• Share on Facebook
  • Share on Facebook
  • Share on Linkedin
  • Share by email
  • Share on Facebook
  • Share on Facebook
  • Share on Linkedin
  • Share by email

A major collection society says the levy could provide up to £300m per year. What would it look like and how would it work?

Taxing smartphone sales is a "no brainer" but regulation and buy-in from tech companies would be needed


Creatives are calling for a tax on digital devices, saying the scheme could help provide fair compensation for creators and performers.

A one-off levy of up to 3% on the sale of smartphones, laptops and other devices with digital storage capacity would generate up to £300m per year, the Design and Artists Collection Society (DACS) estimates. 

Forty-four countries including most of Europe and several African nations already operate such a system. Global collections reached more than €1bn in 2018, recent research suggests, with various models distributing funds directly to rightsholders or via government bodies.


DACS, the driving force behind the 'Smart Fund' campaign supported by 100 artists, actors and authors this week, said it wanted to work with the tech industry to create a central fund that both rewards creators and finances cultural policy aims, "putting left-behind parts of the UK on an equal footing".

It has the added benefit of projecting the UK's soft power and "brand", Chief Executive Gilane Tawadros added.

Collective management organisations (CMOs) such as DACS, the Authors' Licensing & Collecting Society (ALCS), Directors UK and PRS for Music would collect and distribute the levy under the proposal.

Smart Fund Ambassador Yinka Shonibare called it a "no brainer".

"Currently there isn’t any effective way for creators to be recompensed when their work is downloaded and stored by audiences. This remains one of the largest untapped opportunities for creators and performers."

DACS declined to provide the economic research it conducted to reach the £300m estimate but said it modelled this on international examples and the UK's high consumption of digital devices.

Global precedents

Similar collections schemes are gaining traction in Africa, with Malawi, Morocco, Tunisia and Cabo Verde all establishing systems in the past five years, while copyright protections are being strengthened in Latin America and Asia.

DACS says the UK is falling behind the curve, especially compared to Europe where these taxes are more established.

Research by international copyright protection advocates CISAC last year found private copying levies generated an average of €2.35 per capita in European Union countries in 2018.

Director-General Gadi Oron said the levies are increasingly becoming "an important source of income for rightsholders with tremendous potential for growth".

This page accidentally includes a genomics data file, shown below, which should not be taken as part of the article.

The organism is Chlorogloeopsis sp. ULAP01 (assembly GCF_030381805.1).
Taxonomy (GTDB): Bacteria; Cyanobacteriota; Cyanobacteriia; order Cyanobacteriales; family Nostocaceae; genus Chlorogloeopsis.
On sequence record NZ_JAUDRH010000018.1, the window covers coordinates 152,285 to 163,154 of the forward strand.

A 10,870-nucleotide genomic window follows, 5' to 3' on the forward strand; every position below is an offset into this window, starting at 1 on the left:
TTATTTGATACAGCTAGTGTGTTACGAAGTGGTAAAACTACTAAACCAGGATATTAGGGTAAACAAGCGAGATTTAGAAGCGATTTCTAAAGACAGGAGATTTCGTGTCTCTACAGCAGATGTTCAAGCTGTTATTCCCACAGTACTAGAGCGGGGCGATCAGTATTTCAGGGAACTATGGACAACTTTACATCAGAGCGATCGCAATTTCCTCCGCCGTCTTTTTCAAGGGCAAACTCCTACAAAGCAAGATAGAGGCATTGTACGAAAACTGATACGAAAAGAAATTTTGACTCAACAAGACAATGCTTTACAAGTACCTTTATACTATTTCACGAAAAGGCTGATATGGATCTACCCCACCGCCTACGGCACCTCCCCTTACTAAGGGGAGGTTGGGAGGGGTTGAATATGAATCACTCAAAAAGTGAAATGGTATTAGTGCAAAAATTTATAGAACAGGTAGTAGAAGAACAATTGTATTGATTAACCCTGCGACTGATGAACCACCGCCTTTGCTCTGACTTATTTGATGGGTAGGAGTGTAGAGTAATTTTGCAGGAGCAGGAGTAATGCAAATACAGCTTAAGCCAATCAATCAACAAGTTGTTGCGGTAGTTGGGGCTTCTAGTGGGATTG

"Our challenge is to promote the legal, enforcement and operational environment that would support further growth in this area."

The levies, sometimes agreed by stakeholders but often legally mandated, range from 0.15% on smartphones and tablets in Ukraine to 10% in Malawi and Cabo Verde. 

In most countries, a percentage of collections is top-sliced for state aid. Turkey's Ministry of Culture takes 100%, though most nations reserve between 10% and 30%.

This approach has become more popular during Covid-19 as a way of assisting artists whose earning potential has been limited.

France, for example, passed an ordinance last year to allow payments to affected artists, authors and publishers. Its CMO, Copie France, keeps 25% of collections for public arts funding programmes, distributing the rest to rightsholders.

Its tax, which is based on devices' memory capacity with exemptions for export and professional use, generated €259m in 2019.

Nascent support

Artists' enthusiasm for a device tax may not be matched by policymakers and the wider public.

New regulation and enforcement mechanisms would almost certainly be needed. Lawsuits against manufacturers who dodge payments are not uncommon in collecting countries.

While most use a singular CMO to distribute payments, the UK has several and detailed market research would be required to determine the proportion of payments due to different creators.

Tech companies too must get on board if levies are to be agreed, and DACS has admitted the industry is not eager to pay up.

Former Culture Minister Ed Vaizey expressed optimism in an all-party parliamentary group this week - "I think there's a lot of mileage in this" - but Conservatives, having rejected the EU Copyright Directive, are unlikely to jump at the idea of European-inspired market intervention.

DACS says there is no evidence to date that device taxes are simply passed on to consumers, saying the recent introduction of a new levy in Spain did not affect sale prices.

CISAC reports the average fixed levy on a 32GB smartphone, adjusted for purchasing power, is €4.79 or €3.80 for a tablet with the same storage.

Even the most tech-savvy households in the highest charging country - Hungary - pay less than €40 per year.